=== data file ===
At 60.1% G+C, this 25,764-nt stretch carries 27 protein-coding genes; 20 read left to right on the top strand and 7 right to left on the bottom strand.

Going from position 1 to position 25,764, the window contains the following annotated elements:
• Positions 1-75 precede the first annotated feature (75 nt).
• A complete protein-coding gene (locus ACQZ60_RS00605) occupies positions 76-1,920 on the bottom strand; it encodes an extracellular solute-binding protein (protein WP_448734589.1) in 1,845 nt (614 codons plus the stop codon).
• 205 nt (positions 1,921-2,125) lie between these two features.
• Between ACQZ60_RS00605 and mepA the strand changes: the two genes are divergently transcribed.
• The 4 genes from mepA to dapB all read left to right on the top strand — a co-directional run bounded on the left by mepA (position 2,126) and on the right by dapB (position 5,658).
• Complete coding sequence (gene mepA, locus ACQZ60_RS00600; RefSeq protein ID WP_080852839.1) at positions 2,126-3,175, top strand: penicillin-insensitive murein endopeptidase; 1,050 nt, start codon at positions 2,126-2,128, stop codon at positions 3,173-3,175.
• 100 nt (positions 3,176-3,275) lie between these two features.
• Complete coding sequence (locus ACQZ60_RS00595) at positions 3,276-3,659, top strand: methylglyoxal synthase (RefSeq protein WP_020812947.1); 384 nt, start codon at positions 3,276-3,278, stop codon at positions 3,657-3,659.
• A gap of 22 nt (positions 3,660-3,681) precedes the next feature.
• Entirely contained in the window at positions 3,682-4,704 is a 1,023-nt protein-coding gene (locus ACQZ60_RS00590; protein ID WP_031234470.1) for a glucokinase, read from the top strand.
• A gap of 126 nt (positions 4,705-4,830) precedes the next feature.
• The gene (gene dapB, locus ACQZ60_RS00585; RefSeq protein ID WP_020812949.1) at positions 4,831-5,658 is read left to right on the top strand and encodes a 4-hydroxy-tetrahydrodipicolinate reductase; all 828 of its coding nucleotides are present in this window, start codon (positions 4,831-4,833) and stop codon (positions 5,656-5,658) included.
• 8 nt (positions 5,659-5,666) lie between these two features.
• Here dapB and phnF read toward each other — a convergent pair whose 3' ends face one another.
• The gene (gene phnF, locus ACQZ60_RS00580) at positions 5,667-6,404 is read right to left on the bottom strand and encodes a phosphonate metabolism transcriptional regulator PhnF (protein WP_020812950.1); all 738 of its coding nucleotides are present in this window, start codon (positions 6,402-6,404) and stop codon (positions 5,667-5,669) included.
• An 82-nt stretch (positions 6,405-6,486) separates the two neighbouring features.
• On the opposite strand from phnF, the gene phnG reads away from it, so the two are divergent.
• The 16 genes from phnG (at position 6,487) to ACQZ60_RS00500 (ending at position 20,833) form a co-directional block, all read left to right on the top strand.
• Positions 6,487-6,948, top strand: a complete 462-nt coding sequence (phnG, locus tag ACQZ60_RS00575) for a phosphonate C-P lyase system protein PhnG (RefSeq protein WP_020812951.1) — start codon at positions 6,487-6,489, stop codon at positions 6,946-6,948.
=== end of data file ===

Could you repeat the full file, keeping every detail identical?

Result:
At 60.1% G+C, this 25,764-nt stretch carries 27 protein-coding genes; 20 read left to right on the top strand and 7 right to left on the bottom strand.

Going from position 1 to position 25,764, the window contains the following annotated elements:
• Positions 1-75 precede the first annotated feature (75 nt).
• A complete protein-coding gene (locus ACQZ60_RS00605) occupies positions 76-1,920 on the bottom strand; it encodes an extracellular solute-binding protein (protein WP_448734589.1) in 1,845 nt (614 codons plus the stop codon).
• 205 nt (positions 1,921-2,125) lie between these two features.
• Between ACQZ60_RS00605 and mepA the strand changes: the two genes are divergently transcribed.
• The 4 genes from mepA to dapB all read left to right on the top strand — a co-directional run bounded on the left by mepA (position 2,126) and on the right by dapB (position 5,658).
• Complete coding sequence (gene mepA, locus ACQZ60_RS00600; RefSeq protein ID WP_080852839.1) at positions 2,126-3,175, top strand: penicillin-insensitive murein endopeptidase; 1,050 nt, start codon at positions 2,126-2,128, stop codon at positions 3,173-3,175.
• 100 nt (positions 3,176-3,275) lie between these two features.
• Complete coding sequence (locus ACQZ60_RS00595) at positions 3,276-3,659, top strand: methylglyoxal synthase (RefSeq protein WP_020812947.1); 384 nt, start codon at positions 3,276-3,278, stop codon at positions 3,657-3,659.
• A gap of 22 nt (positions 3,660-3,681) precedes the next feature.
• Entirely contained in the window at positions 3,682-4,704 is a 1,023-nt protein-coding gene (locus ACQZ60_RS00590; protein ID WP_031234470.1) for a glucokinase, read from the top strand.
• A gap of 126 nt (positions 4,705-4,830) precedes the next feature.
• The gene (gene dapB, locus ACQZ60_RS00585; RefSeq protein ID WP_020812949.1) at positions 4,831-5,658 is read left to right on the top strand and encodes a 4-hydroxy-tetrahydrodipicolinate reductase; all 828 of its coding nucleotides are present in this window, start codon (positions 4,831-4,833) and stop codon (positions 5,656-5,658) included.
• 8 nt (positions 5,659-5,666) lie between these two features.
• Here dapB and phnF read toward each other — a convergent pair whose 3' ends face one another.
• The gene (gene phnF, locus ACQZ60_RS00580) at positions 5,667-6,404 is read right to left on the bottom strand and encodes a phosphonate metabolism transcriptional regulator PhnF (protein WP_020812950.1); all 738 of its coding nucleotides are present in this window, start codon (positions 6,402-6,404) and stop codon (positions 5,667-5,669) included.
• An 82-nt stretch (positions 6,405-6,486) separates the two neighbouring features.
• On the opposite strand from phnF, the gene phnG reads away from it, so the two are divergent.
• The 16 genes from phnG (at position 6,487) to ACQZ60_RS00500 (ending at position 20,833) form a co-directional block, all read left to right on the top strand.
• Positions 6,487-6,948, top strand: a complete 462-nt coding sequence (phnG, locus tag ACQZ60_RS00575) for a phosphonate C-P lyase system protein PhnG (RefSeq protein WP_020812951.1) — start codon at positions 6,487-6,489, stop codon at positions 6,946-6,948.